Why There’s “Bad Blood” Against National Labs

Why There’s “Bad Blood” Against National Labs

I AM FREQUENTLY ASKED BY WALL STREET TYPES why there seems to be latent, even deep-seated animosity between a large number of local laboratories and both of the two blood brothers. They wonder why, for example, hospital laboratories aren’t more interested in doing collaborative ventures with either of the two national laboratories.

Of course, the answer to this question is quite complex. In fact, many hospital labs have amicable relations with the two blood brothers. But it is equally true that a large number of hospital labs around the country view the two blood brothers with disdain. Those of us with at least a decade in the lab industry recognize the sins of many (now defunct) public lab companies in past years were the direct cause of untold problems for all labs. The negative legacy of those public lab companies lingers even today in the areas of Medicare compliance, managed care contracting, competitive pricing, and a host of other issues.

What triggers my thoughts today is a recent example of the type of blood brother behavior often responsible for this lack of respect among local laboratory competitors. Recently THE DARK REPORT visited a major tertiary hospital center in the South. A highly-respected institution, it has found it difficult to establish the collegial business relationship with one national lab that is traditionally found among all laboratory competitors in a community. Because space is limited, the gist of the story is this. Hospital lab uses one brand of liquid preparation Pap smears. National lab uses another brand. When a physician sends, by error, a specimen using the hospital lab’s liquid prep kit to this national lab, what do you think happens? Does the national lab send a courier over to the hospital with the specimens in question? No! Does the national lab set the specimen aside and notify the hospital lab that its courier can come by and pick it up? No! The national lab sends that specimen back to the referring physician with a note stating that he/she “used the wrong collection kit.”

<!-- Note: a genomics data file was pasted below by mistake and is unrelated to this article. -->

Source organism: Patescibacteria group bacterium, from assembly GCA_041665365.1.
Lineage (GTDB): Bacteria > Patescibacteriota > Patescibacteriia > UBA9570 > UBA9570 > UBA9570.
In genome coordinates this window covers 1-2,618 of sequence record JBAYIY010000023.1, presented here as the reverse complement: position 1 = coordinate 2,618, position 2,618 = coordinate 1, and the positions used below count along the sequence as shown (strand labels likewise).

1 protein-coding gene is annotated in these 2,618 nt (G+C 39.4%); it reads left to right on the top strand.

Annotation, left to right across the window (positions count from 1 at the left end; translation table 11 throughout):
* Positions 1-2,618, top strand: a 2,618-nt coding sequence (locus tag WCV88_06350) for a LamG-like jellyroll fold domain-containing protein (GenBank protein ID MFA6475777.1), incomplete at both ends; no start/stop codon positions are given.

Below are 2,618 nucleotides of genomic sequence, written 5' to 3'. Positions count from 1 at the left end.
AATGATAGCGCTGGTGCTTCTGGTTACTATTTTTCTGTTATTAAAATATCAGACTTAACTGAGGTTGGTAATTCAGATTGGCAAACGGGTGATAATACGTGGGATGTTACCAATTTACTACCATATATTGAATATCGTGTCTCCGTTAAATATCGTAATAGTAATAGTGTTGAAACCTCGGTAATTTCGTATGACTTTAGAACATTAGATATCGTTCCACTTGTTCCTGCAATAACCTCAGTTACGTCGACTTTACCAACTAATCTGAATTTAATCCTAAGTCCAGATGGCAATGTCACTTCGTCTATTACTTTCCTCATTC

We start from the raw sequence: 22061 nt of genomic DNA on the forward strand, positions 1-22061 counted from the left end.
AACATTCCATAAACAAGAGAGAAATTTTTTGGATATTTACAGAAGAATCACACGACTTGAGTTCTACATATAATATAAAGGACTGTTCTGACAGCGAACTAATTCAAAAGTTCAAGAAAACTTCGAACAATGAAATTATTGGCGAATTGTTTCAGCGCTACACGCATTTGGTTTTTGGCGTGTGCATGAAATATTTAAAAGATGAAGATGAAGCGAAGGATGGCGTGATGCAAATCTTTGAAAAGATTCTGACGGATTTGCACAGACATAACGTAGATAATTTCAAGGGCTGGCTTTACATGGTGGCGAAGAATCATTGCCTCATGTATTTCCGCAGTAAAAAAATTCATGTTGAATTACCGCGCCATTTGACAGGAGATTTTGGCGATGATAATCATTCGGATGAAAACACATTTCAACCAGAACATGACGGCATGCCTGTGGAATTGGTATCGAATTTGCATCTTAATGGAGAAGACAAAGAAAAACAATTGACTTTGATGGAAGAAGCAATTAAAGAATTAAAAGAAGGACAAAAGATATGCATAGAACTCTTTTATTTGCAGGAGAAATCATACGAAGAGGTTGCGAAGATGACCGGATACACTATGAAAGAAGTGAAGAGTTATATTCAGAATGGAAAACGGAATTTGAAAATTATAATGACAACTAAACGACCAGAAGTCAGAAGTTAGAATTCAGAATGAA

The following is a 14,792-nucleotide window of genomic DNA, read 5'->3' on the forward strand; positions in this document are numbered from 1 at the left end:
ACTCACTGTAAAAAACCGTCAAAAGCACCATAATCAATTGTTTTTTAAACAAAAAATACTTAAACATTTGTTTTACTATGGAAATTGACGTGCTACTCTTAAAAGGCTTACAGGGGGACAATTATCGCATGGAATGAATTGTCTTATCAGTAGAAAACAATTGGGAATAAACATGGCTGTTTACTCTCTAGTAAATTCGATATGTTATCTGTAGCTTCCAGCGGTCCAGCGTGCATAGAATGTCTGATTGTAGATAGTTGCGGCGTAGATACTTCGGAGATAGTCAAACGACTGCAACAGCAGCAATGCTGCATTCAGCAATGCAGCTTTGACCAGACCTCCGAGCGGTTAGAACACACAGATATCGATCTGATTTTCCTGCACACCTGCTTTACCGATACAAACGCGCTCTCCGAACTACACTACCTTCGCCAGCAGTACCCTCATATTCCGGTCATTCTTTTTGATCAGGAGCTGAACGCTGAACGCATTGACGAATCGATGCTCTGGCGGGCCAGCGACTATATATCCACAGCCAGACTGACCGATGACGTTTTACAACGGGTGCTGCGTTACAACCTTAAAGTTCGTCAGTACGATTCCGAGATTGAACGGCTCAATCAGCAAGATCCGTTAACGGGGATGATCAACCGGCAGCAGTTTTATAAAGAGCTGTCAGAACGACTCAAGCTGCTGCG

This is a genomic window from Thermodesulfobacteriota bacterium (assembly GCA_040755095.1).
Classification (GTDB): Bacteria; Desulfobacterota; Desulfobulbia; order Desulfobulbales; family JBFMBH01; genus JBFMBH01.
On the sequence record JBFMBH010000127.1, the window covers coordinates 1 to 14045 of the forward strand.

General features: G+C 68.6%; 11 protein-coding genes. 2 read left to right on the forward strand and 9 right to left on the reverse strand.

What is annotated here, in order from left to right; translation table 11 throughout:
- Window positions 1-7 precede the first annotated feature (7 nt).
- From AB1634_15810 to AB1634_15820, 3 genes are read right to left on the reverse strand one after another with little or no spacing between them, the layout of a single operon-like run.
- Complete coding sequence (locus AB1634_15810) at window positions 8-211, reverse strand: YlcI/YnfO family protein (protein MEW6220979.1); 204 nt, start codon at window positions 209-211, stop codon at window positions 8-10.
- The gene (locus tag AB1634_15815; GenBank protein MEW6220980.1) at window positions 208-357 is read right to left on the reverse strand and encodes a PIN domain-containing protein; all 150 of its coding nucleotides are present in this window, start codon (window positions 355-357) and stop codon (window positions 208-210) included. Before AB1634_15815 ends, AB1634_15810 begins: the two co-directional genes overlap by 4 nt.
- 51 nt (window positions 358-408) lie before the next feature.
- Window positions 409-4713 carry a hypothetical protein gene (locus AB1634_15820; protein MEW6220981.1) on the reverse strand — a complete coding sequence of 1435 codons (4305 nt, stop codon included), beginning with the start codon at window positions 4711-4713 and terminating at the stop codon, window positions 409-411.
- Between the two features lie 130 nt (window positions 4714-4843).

It has always been common courtesy for even intense lab competitors to reroute misdirected specimens in a timely fashion back to the correct laboratory. Why does this national lab perpetuate a practice that only generates ill-will with its laboratory peers in town? Moreover, doesn’t the delay in testing caused by this policy affect patient care? Certainly this national lab’s local policy in the Southeast United States contradicts the clear public statements on this matter by both national lab CEOs.

For my part, I’d like to offer this as one example as to why public lab companies generally are not well-respected by their local lab peers. It also raises my curiosity about what other examples of uncollegial or uncooperative business practices may be happening around the country. Thus, I invite clients and readers to email, voicemail, or fax their experiences to me at our Oregon headquarters office. I’ll be glad to report the results of this informal poll to you.

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